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A little each day vs. one thing at a time


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How much variety do you require when a kid gets on a big kick? If we were unschoolers, I know the answer would be "nothing." But I'm not really an unschooler. So if my kid gets on a kick about electronics, for instance, and checks out 23 non-fiction books from the library about electronics and reads them for pleasure and spends several hours a day building with snap circuits, I have a lot of conflicting emotions. things like , "Yeah! That's great! I love to see him learning so many cool things and I love to see him taking charge of his own learning," while also things like, "Hmmm... How long should I let him skip his piano practice, math, German reading, and typing?" (We're bilingual and he's got fine motor issues, so typing is in place of handwriting, currently.)

 

Currently, only my 7 yo has these tendencies. He's definitely accelerated in most areas, so part of me says to not worry about it and just let him do his thing. But another part of me wonders how long I'd be cool with this approach... a week? a month? a few months? At some point, something inside of me would feel like he needs to have a bit more variety in his life. He's very prone to becoming hyperfocused and slightly obsessive about certain topics (I'm not sure I'm ready for another season of BattleBots.... lol) and so I generally don't want to encourage *too* much hyperfocus to the exclusion of all else. But I don't know if my other kids will have the same issue sometimes, so I'd love to hear a variety of opinions and approaches.

Edited by 4kookiekids
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We always do school first. Otherwise, we would have had about 5 years of snakes, frogs, and some Neopets and Pokemon and not much else :). Realistically, even doing high school and college classes, she still has more undesignated, unstructured time than most kids her age. There is time for snakes, Neopets, and Pokemon.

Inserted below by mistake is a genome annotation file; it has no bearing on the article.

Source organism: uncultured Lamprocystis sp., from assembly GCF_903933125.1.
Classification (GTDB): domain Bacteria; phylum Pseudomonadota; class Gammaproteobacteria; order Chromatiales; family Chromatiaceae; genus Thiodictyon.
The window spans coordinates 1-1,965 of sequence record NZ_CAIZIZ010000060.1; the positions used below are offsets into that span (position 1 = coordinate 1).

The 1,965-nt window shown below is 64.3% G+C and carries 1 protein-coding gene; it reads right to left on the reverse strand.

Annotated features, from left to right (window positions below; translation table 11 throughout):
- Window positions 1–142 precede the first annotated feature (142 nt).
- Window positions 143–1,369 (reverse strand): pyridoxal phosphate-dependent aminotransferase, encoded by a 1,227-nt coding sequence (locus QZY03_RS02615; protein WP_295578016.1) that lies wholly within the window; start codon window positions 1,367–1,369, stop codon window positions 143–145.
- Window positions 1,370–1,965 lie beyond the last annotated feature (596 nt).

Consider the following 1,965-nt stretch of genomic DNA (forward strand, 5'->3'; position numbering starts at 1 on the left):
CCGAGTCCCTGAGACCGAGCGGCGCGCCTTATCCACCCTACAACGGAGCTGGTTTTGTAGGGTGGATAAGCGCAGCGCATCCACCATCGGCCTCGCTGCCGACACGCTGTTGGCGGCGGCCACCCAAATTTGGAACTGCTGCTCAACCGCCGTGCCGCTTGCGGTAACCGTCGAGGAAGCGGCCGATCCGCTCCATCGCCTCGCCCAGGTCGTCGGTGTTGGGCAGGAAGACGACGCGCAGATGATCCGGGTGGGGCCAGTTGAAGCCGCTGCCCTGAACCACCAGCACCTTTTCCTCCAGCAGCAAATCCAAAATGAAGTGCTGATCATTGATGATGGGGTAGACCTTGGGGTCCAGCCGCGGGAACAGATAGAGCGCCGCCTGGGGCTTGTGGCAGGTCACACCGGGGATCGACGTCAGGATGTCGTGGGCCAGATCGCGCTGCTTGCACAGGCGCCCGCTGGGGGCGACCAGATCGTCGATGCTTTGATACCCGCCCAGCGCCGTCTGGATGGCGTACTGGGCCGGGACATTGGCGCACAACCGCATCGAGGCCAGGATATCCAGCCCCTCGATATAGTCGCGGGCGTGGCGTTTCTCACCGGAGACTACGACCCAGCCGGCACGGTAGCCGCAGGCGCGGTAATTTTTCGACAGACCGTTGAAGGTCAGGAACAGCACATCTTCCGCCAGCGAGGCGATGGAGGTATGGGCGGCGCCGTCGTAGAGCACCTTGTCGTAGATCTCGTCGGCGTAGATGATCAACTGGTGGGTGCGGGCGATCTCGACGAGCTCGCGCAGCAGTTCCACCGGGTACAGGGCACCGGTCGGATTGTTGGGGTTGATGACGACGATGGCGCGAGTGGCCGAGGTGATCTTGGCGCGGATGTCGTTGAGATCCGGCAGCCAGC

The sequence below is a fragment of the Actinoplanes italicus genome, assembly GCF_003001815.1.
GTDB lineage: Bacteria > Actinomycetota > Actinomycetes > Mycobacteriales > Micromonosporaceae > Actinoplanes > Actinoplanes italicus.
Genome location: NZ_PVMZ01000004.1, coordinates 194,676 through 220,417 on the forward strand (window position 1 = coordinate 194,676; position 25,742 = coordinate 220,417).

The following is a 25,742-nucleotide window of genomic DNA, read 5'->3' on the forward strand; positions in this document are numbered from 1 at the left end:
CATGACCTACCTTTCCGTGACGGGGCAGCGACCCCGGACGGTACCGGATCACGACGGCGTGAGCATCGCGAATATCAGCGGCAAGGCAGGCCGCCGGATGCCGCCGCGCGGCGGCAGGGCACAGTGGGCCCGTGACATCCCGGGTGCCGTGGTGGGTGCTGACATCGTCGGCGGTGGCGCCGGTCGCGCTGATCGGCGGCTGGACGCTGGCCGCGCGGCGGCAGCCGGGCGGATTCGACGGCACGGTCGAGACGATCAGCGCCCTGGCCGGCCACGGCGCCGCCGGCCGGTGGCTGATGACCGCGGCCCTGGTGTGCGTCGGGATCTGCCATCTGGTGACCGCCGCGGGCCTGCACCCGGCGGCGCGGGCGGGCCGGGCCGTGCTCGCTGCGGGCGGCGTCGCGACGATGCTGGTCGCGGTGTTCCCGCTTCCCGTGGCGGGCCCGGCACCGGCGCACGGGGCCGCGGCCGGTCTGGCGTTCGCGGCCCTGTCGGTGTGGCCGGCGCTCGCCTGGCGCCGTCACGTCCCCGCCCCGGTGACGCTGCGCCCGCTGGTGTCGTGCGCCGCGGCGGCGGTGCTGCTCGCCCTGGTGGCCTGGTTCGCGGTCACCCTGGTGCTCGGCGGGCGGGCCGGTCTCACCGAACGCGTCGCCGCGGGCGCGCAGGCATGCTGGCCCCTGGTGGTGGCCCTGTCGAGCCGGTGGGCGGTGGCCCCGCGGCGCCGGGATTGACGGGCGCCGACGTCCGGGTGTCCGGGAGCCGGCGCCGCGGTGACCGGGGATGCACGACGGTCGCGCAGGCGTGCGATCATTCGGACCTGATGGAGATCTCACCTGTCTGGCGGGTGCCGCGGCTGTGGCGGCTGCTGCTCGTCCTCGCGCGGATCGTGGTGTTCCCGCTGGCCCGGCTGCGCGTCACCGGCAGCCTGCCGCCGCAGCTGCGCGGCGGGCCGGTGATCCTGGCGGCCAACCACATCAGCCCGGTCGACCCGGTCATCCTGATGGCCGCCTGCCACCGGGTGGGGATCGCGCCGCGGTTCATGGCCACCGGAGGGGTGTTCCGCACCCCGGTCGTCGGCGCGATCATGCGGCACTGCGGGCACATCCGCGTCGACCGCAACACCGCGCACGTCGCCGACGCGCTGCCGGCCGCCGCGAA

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School comes before fun.   I'd be willing to change (and have changed) writing assignments so a child can write about their current "fun" obsession, and I'd be willing to swap science assignments, but math, piano practice, typing, and (in your case) German would be non-negotiable.   Since school for a 7 year old really shouldn't take more than a couple of hours, I would use the fun as a reward of sorts.   "As soon as we are finished with these ____ (3 or 4) things, you can play with Snap Circuits the rest of the afternoon."

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I don't let my kid skip subjects.  Our days always allow for extra time to do whatever he likes, up to 8 hours' worth if he prefers, but I figure part of my job is to make sure he has a well rounded education even when his main interest is something else. 

 

This is generally my approach as well.

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Ok. Thanks, folks! I lack a lot of confidence in making these decisions. And the real-life homeschoolers I know are either super uptight (e.g., my 3 yo must be focused during 20 min reading lessons! No holiday breaks! No play-dates for preschoolers!) or unschoolers, and we're not really either, but I easily "feel" like I'm leaning too heavily one way (even if we're not). So if I tell my kiddo he's still gotta do piano today, and he complains, I *feel* like I'm a horribly strict and too pushy. But if I don't have him do it, it just doesn't sit well with me. So it's always nice when you all validate my preferred course of action! lol.

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"Hmmm... How long should I let him skip his piano practice, math, German reading, and typing?" (We're bilingual and he's got fine motor issues, so typing is in place of handwriting, currently.

My kids aren't going to practice their musical instruments unless I nag so that gets done before "playtime"/personal interest time. The 3Rs plus German we managed to get the minimum done in less than 2hrs for 2nd grade. Math was at most 30 mins. So "school" comes before anything else or my kids will do nothing but play Lego.

Edited by Arcadia
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Four days a week we did 2-3 hours in the morning at home for daily math/ela/french/fiddle, and alternating days of science/social studies. In the late afternoon/evening and on the weekend we had 2-3 hours of outside art, dance, and music lessons, and robotics or whatever the current thing was. Friday was art museum day, plus 1 hour of different math. That left several hours each day for the bags of books from the library or whatever else struck their fancy.

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